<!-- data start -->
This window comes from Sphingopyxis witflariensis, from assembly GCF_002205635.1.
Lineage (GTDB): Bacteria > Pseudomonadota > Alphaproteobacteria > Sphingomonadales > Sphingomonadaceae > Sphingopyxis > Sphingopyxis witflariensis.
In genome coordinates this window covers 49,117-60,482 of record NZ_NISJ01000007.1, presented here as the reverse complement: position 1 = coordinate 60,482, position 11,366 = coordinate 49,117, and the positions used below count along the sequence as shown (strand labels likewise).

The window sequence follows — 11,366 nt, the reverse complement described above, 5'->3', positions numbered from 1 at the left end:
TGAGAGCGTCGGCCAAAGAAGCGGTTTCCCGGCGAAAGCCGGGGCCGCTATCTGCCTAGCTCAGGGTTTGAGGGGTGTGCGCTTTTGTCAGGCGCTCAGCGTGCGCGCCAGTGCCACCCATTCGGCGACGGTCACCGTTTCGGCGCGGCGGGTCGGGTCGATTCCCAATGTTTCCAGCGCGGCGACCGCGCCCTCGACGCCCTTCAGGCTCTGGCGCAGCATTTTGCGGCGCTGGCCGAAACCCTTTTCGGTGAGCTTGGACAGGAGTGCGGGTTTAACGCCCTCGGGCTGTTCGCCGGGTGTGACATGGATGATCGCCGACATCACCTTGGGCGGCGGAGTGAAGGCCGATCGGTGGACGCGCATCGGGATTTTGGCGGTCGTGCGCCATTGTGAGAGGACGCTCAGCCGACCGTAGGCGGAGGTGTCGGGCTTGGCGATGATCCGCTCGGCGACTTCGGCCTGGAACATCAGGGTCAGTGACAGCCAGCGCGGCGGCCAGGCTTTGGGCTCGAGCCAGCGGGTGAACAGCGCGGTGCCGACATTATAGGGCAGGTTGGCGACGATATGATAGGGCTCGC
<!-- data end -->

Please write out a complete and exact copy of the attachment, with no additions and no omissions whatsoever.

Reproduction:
This window comes from Sphingopyxis witflariensis, from assembly GCF_002205635.1.
Lineage (GTDB): Bacteria > Pseudomonadota > Alphaproteobacteria > Sphingomonadales > Sphingomonadaceae > Sphingopyxis > Sphingopyxis witflariensis.
In genome coordinates this window covers 49,117-60,482 of record NZ_NISJ01000007.1, presented here as the reverse complement: position 1 = coordinate 60,482, position 11,366 = coordinate 49,117, and the positions used below count along the sequence as shown (strand labels likewise).

The window sequence follows — 11,366 nt, the reverse complement described above, 5'->3', positions numbered from 1 at the left end:
TGAGAGCGTCGGCCAAAGAAGCGGTTTCCCGGCGAAAGCCGGGGCCGCTATCTGCCTAGCTCAGGGTTTGAGGGGTGTGCGCTTTTGTCAGGCGCTCAGCGTGCGCGCCAGTGCCACCCATTCGGCGACGGTCACCGTTTCGGCGCGGCGGGTCGGGTCGATTCCCAATGTTTCCAGCGCGGCGACCGCGCCCTCGACGCCCTTCAGGCTCTGGCGCAGCATTTTGCGGCGCTGGCCGAAACCCTTTTCGGTGAGCTTGGACAGGAGTGCGGGTTTAACGCCCTCGGGCTGTTCGCCGGGTGTGACATGGATGATCGCCGACATCACCTTGGGCGGCGGAGTGAAGGCCGATCGGTGGACGCGCATCGGGATTTTGGCGGTCGTGCGCCATTGTGAGAGGACGCTCAGCCGACCGTAGGCGGAGGTGTCGGGCTTGGCGATGATCCGCTCGGCGACTTCGGCCTGGAACATCAGGGTCAGTGACAGCCAGCGCGGCGGCCAGGCTTTGGGCTCGAGCCAGCGGGTGAACAGCGCGGTGCCGACATTATAGGGCAGGTTGGCGACGATATGATAGGGCTCGC